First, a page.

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6 Pictures From NASA Showing The Violent And Destructive Side Of Universe

The Universe: the beginning and the end. I think not only the scientists but also ordinary people have discussed both these topics. People seem quite interested and curious to talk about various aspects of the universe.

There have been movies portraying the end of the world but apart from global warming, nobody actually knows that what could be reasons behind it.

Read on to know what I am talking about.

6 Pictures From NASA Showing The Violent And Destructive Side Of Universe

6 Pictures From NASA Showing The Violent And Destructive Side Of Universe

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There are a few pictures that show how violent and destructive the universe can be.

There are a few pictures that show how violent and destructive the universe can be.

1. This is Cassiopeia A.

nasa-shows-violent-and-destructive-pictures-of-the-universe

This is a stellar remnant that is basically the leftover junk from when a massive star exploded around 300 years ago.

2. This is Sagittarius A.

nasa-shows-violent-and-destructive-pictures-of-the-universe

This is the supermassive black hole at the center of our galaxy which is 26,000 light years away. It weighs more than 4 million times the weight of the sun.

3. This is Circinus X-1.

nasa-shows-violent-and-destructive-pictures-of-the-universe

It is a young X-ray binary star system. It ricochets off of interstellar dust clouds and creates light echoes.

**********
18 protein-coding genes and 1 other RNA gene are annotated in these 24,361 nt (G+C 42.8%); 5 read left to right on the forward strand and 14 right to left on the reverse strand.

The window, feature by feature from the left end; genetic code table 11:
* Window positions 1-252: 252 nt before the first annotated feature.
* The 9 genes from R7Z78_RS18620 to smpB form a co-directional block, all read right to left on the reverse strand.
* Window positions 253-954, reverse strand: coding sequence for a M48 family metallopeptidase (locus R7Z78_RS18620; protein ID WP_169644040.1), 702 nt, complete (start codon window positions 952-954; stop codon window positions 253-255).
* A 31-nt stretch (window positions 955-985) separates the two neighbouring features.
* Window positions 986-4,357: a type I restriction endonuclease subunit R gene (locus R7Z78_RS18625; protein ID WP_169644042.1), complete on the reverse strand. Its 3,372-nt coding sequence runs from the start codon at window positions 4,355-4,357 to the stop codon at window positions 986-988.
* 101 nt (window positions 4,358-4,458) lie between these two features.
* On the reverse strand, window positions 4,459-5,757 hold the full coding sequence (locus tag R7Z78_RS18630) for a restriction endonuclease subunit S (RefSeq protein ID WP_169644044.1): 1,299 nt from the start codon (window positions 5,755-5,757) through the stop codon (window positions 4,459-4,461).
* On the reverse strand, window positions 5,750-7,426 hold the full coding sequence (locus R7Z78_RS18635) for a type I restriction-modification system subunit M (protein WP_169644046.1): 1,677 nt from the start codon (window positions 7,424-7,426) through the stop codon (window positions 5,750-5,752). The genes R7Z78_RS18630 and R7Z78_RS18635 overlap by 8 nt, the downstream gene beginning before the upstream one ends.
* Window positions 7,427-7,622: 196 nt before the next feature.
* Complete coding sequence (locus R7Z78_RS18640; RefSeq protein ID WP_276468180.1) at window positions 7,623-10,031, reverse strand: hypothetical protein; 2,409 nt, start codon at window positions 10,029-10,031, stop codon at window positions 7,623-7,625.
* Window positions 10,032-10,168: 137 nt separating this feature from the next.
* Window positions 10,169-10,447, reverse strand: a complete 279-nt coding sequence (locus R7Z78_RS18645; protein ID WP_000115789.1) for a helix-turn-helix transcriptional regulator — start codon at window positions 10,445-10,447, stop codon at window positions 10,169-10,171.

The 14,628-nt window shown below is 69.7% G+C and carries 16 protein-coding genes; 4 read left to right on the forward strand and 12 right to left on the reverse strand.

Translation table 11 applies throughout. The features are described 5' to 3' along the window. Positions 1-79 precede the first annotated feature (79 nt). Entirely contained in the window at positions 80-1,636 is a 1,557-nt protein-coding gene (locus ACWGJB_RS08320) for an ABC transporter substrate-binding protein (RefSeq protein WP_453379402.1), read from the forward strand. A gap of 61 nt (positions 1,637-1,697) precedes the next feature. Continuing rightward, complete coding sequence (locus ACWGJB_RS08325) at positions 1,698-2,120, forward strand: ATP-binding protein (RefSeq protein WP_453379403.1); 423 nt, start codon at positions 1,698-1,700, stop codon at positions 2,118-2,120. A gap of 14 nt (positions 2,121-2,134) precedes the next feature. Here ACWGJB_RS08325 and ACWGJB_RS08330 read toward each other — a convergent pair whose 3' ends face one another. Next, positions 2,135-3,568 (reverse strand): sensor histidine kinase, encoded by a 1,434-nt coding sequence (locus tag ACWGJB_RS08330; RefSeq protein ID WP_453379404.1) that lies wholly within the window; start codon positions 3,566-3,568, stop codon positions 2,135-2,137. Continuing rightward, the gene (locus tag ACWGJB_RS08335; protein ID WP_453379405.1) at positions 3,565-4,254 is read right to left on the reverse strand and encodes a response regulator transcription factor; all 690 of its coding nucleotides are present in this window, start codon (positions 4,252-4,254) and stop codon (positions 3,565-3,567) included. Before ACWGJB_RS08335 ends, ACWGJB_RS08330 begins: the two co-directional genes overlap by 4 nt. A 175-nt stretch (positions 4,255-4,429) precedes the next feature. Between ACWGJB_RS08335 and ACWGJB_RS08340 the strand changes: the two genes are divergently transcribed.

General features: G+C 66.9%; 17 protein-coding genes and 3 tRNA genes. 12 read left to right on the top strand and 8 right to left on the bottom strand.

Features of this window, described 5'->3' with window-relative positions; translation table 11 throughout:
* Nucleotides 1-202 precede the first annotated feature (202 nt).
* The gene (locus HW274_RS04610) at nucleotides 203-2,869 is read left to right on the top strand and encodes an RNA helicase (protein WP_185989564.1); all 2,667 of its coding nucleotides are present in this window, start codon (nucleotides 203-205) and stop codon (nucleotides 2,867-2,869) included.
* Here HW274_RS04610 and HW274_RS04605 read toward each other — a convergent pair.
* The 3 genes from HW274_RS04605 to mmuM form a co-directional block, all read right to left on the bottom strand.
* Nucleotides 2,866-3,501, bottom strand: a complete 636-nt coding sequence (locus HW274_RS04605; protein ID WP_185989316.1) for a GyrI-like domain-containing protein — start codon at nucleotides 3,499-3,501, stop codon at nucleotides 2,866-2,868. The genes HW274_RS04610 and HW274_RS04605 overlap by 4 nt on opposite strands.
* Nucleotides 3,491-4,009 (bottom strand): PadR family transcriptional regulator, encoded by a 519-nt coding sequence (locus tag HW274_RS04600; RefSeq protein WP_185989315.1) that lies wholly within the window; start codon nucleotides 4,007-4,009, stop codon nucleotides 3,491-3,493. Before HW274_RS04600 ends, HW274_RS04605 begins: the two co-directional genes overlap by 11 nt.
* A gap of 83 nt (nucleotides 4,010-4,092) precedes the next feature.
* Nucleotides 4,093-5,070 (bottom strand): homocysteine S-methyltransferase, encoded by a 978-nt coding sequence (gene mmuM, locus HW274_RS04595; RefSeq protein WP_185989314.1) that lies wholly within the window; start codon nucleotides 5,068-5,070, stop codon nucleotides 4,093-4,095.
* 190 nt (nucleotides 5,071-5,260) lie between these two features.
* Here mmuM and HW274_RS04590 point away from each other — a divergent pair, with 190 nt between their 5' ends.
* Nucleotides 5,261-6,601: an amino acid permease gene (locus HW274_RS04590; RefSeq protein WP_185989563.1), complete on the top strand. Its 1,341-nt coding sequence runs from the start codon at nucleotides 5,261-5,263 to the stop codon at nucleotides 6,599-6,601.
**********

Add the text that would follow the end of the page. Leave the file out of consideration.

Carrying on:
4. This is Centaurus A.

nasa-shows-violent-and-destructive-pictures-of-the-universe

It is the fifth brightest galaxy in the sky. X-ray and radio jets burst out from the black hole at about half the speed of light.

5. This is the Crab Nebula.

5. This is the Crab Nebula.

It is the product of a supernova explosion. A spinning neutron star sits inside its stellar guts, which produces as much energy as 100,000 suns.

6. This is Tycho's supernova remnant.

nasa-shows-violent-and-destructive-pictures-of-the-universe

When the star exploded in 1572, it was so bright that one could see it in daylight, and it is still expanding at the rate of up to 12 million miles per hour.

These are some of the universe's most extreme events, the images of which have been taken from NASA's Chandra X-ray Observatory.

These are some of the universe's most extreme events, the images of which have been taken from NASA's Chandra X-ray Observatory.

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